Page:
One example he brings up is outsourcing. He wants to know why the president isn't doing hi utmost to keep companies from sending jobs overseas. Friedman assumes that it must be an inability to make whatever sacrifices are neccesary in the short term to fix this loger term "problem". But outsourcing is a complex issue, and many economists think that its fine (This would be an example of comparative advantage, another economics term). So it is perfectly understandable without resorting to the laziness idea, why the President is not moving heaven and earh to "solve" ths. (This would also be the time to point out that the current U.S. unemployment rate is a rather low 5%, and that productivity per worker is extraordinarily high, computer desk jobs aside.)

His comparison to Ireland is also somewhat laughable.It is much easier to take collective economic action when your country's entire population is equal to Manhattan and Brooklyn (just over 4 million). Its a bit harder when you've got over 300 million people to deal with (legal and illegal). Furthermore, what Ireland has achieved, while an improvement for Ireland, is something the U.S. already has, premier companies based here, and tremendous amounts of foreign investment. It takes far fewer companies to have an impact on Ireland's economy, than it does the U.S., given the aformentioned 75:1 population ratio.

Finally, while we don't work as hard as our parents generation, and are certainly unwilling to get by with as little as they did, the same could be said for almost any generation in recent history. This is essentially the idea of the crotchety old grandfather saying "back in my day, etc.". We want every generation to have to work less than the previous one, we call this progress.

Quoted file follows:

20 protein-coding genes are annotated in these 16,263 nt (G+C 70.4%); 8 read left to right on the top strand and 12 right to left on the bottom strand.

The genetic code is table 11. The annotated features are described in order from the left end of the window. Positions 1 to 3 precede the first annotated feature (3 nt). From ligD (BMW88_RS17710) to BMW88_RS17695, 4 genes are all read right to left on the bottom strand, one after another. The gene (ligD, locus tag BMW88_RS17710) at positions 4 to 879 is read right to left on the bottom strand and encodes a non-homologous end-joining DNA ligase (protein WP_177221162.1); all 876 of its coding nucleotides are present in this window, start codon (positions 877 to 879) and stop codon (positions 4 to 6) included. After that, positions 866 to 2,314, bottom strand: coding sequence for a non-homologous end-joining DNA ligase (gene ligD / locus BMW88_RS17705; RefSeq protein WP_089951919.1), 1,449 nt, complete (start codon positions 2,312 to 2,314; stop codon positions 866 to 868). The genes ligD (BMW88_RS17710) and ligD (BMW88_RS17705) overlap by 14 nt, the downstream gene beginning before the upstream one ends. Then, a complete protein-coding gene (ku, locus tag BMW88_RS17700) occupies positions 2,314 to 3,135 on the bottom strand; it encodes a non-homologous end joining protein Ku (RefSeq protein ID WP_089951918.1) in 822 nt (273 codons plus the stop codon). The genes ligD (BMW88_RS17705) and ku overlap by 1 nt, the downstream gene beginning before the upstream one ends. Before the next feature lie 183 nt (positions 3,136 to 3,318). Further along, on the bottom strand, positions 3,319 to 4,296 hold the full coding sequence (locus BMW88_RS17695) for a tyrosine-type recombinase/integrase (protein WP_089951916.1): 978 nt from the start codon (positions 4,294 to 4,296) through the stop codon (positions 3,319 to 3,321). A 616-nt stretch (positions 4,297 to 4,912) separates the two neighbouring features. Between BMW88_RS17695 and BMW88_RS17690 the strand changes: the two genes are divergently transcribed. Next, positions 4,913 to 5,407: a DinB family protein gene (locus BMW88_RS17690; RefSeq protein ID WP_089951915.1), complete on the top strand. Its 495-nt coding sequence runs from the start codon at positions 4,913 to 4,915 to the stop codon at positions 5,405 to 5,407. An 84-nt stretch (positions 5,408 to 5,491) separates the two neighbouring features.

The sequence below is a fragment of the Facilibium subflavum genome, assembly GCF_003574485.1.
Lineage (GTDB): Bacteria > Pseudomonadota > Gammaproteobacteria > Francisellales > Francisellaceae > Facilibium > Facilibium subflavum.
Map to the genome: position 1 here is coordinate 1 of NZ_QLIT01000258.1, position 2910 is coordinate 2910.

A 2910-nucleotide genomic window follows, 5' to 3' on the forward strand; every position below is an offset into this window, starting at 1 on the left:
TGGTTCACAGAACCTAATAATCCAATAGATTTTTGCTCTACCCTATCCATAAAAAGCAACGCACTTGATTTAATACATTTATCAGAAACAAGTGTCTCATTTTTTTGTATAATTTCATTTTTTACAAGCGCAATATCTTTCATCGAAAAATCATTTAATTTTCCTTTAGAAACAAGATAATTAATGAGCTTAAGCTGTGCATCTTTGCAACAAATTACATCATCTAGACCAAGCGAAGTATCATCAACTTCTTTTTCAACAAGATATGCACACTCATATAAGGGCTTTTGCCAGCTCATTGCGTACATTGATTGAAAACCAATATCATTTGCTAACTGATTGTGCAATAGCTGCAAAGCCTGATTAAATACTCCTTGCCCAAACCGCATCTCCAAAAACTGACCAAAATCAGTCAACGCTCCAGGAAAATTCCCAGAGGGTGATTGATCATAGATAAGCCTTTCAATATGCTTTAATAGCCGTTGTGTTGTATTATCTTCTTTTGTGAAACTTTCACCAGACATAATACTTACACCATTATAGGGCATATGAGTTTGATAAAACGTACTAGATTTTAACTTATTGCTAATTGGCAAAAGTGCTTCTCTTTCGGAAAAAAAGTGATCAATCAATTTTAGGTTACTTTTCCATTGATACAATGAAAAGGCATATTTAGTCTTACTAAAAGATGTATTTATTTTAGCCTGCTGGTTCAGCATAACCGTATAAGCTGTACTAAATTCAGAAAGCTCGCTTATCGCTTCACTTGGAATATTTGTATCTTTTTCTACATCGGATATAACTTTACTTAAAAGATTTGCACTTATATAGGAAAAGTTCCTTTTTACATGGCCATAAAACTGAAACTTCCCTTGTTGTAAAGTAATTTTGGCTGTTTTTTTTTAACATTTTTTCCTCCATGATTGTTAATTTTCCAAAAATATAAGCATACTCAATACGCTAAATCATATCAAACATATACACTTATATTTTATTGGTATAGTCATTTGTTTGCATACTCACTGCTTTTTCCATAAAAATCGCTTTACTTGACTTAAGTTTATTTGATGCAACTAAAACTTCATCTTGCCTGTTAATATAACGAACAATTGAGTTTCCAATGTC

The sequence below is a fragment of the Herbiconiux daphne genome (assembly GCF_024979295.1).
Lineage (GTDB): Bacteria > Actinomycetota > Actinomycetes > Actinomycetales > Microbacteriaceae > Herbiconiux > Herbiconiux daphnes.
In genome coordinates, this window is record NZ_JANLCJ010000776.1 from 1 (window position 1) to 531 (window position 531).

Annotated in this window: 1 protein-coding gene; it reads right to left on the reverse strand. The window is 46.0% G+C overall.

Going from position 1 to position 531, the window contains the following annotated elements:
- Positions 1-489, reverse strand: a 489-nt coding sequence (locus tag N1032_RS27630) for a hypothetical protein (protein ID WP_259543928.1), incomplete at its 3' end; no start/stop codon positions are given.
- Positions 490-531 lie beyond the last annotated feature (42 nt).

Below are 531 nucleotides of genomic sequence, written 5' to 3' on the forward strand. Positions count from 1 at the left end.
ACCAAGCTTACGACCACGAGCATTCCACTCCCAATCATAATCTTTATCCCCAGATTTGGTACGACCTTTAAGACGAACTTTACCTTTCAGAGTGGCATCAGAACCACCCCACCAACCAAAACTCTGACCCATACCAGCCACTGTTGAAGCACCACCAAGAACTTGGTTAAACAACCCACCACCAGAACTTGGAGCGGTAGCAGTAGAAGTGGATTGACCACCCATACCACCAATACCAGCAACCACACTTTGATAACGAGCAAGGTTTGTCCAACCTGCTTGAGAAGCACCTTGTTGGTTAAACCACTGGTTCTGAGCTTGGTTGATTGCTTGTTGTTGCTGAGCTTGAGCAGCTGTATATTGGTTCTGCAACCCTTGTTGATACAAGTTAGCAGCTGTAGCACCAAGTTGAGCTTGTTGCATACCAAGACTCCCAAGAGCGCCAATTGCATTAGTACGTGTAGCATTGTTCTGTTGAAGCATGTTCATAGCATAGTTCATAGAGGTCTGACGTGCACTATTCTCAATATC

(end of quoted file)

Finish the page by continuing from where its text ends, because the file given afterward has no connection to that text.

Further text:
I see many Americans,especially in the corporate world, who are willing to work quite hard when they have to (do you have any idea what kind of hours big firm lawyers put in?). That we can afford excesses that other countries and our parents could not is a sign of our success not a portent of coming failure.

At 7/27/05, 10:15 PM, Blogger Somewhat Anonymous said...

Ok, that was a much longer comment than I had planned - guess that means its time to start my own blog.

One follow-up though, on partying and college (And law school too, its called the student bar association for a reason). Most people do not make the most of their years in college. However, this is not a new phenomenon,as the concept of partying and college going together is an old one (See: Animal House, 1978).

Some people make the most of the educational oppotunities offered by college, most others just do what they have to do to get by (That includes bright people who do what they have to to get A's, but make few attempts to add to their education beyond this). Fortunately, the four years given for college is far longer than is really needed to learn the necessary skills to make one useful in the workforce. As such, college attendees can party and still get the requisite skills for success out of college, even if they fail to live up their potential (especally since graduate school and on the job training tend to fill in the gaps later).

With college attendance at an all time high, (Over 50% of adults over 25 have at least some college education - 2000 census) I believe the population on average is becoming more educated, not less, despite whatever partying may happen on campus.

At 7/28/05, 6:51 AM, Blogger Eli7 said...

Wow! I got a lot of responses to this, and I'm still not sure how I feel about it.

All I know is this: I often sit at work all day doing nothing, as do many, many bloggers. Yes, Americans are at work for many, many hours, but do they do work? Some of them do, some of them don't. But if you don't take into account your long term future and work toward that end, well then you're not gonna get there.